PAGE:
Fiddling Close To The Soul Old-Time Pluckers Tuned In To Saving Rollicking Music
Sometimes the tunes loped along, sliding, the notes drawn out like a Southern drawl.
Other times, players’ fingers flickered across strings, trying to keep pace with a rollicking jig.
“This (music) was all being forgotten, with the rock ‘n’ roll,” said bass player Rusty Wells, taking a break from playing Sunday at Coeur d’Alene’s Log Cabin restaurant. “It’s being pushed away, and we want to keep it around as long as we can.”
Wells, 68, chairs a local chapter of the Idaho Old-Time Fiddlers’ Association, a group devoted to keeping hoedowns and other half-forgotten pioneer tunes alive. Some members have been playing with the group for nearly 20 years.
“Look at our group. Most of us are pretty old. Unless we pass along the music, pass it down, it will die with us,” said Wells’ wife, Marilyn.
The group is trying to recruit new players, regardless of experience. A few have just started learning.
“We play ‘til we get tired,” said Rusty Wells, wearing a felt cowboy hat and string tie. “I’d stand up there, play all day long, and forget to eat.”
About a dozen players and their families showed up for Sunday’s performance and monthly meeting.
People showed up hauling antique fiddles, guitars, banjos and mandolins in battered old cases. Electronic keyboards and an electric bass looked out of place among the cowboy hats, scuffed boots and worn wooden instruments.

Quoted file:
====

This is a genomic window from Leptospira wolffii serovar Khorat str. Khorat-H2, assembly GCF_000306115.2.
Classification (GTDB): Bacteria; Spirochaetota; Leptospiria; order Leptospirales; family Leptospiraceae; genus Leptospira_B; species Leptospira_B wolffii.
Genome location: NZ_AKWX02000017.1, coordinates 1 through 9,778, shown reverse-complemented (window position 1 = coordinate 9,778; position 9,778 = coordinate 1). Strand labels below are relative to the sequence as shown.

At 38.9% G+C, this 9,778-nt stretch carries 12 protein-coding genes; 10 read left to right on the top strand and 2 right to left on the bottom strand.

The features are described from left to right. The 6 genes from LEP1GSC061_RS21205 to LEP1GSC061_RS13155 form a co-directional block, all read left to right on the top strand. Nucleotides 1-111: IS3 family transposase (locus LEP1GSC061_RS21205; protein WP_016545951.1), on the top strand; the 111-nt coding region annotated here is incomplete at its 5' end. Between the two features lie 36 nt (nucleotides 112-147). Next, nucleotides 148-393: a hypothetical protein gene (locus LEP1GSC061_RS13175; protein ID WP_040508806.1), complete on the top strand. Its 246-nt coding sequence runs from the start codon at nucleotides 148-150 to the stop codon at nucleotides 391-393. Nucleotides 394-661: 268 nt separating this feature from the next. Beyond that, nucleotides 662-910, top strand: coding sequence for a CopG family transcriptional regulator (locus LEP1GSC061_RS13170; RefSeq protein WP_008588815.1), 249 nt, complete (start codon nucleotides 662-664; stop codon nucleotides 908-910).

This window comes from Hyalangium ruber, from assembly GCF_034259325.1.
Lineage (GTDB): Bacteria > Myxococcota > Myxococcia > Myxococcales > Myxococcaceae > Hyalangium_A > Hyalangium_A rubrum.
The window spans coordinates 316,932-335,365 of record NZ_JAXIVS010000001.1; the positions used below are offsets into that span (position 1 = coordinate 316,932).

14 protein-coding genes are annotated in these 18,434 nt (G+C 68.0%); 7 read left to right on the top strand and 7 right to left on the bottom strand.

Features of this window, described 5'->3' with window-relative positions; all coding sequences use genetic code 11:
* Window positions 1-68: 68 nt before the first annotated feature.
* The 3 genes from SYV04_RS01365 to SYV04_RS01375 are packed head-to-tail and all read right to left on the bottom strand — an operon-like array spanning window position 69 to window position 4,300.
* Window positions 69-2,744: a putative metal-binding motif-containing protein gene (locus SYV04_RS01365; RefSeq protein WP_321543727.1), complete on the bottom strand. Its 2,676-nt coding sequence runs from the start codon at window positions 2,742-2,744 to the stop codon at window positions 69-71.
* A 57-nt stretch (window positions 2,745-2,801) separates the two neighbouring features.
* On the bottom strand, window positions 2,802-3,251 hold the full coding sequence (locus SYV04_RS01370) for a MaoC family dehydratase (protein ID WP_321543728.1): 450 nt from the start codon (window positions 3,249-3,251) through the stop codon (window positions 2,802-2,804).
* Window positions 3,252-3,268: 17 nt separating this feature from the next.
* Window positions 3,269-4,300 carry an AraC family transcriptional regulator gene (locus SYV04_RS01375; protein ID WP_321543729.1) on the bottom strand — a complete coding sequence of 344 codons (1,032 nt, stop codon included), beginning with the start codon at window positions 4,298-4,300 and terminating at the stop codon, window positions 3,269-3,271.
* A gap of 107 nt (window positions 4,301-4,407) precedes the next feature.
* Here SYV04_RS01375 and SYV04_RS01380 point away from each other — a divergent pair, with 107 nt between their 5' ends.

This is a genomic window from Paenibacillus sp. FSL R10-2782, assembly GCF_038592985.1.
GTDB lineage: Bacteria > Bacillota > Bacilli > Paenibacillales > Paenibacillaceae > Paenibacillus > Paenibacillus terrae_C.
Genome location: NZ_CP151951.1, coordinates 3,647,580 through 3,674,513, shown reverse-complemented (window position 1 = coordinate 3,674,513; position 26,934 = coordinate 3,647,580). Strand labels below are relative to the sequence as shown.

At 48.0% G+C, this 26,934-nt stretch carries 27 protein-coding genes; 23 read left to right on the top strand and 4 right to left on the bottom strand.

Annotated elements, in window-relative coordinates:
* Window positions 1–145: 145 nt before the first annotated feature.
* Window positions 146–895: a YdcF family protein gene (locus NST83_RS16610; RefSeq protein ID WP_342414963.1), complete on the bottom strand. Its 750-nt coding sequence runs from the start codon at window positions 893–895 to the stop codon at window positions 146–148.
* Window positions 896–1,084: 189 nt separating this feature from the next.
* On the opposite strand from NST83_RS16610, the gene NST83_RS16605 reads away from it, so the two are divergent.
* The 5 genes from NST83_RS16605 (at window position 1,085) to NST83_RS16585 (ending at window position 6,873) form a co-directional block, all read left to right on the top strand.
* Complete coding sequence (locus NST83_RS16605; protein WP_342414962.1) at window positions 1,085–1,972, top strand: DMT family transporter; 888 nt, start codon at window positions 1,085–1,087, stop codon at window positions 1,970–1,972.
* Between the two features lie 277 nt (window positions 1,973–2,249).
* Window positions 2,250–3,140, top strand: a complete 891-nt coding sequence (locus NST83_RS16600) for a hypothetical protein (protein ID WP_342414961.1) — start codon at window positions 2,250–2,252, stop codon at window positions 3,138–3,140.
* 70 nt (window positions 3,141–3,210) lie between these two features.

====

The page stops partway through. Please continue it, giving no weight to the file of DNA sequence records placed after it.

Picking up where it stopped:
Fourteen-year-old Nita Saddler was playing a fiddle that belonged to her great-great grandmother. Saddler began taking classical music lessons - a violin is the same thing as a fiddle - when she was about 4. Bored, she made little progress.
Four years ago, Saddler began learning how to fiddle. Suddenly, the music, much of it improvised, came easily. Now she challenges the best of the group’s players - and complains they play too slow.
Recently, Saddler’s grandfather gave her a rattlesnake rattle, which she put inside the fiddle. It’s supposed to soak up any moisture, she explained.
“And it’s supposed to give you good luck,” she added.
Playing next to her Sunday was 82-year-old Noel Metzer, wearing a straw hat with a wild turkey feather tucked in the brim.
Metzer grew up on a Minnesota farm, picking out his mother’s hummed hoedowns on his fiddle. He taught himself a hymn, and by the time he was 10, he was playing in a six-piece band. He’s never had a lesson.
Metzer played until he was a young man, then set the fiddle down.
“I laid it under the bed for 50 years. I had to go out and make a living,” he said.
In 1978, he retired as a Chrysler mechanic and moved to St. Maries. One day, he picked up the fiddle again.
Since then, he’s been the Idaho fiddling champion five times. On his 79th birthday, Metzer was inducted into the National Old-Time Fiddlers’ Hall of Fame in Weiser, Idaho.
Like Saddler, Metzer doesn’t read music, preferring to play by ear.
He said he has arthritis in his shoulder, but his fingers don’t seem to have slowed down.
“They don’t dare,” he said.
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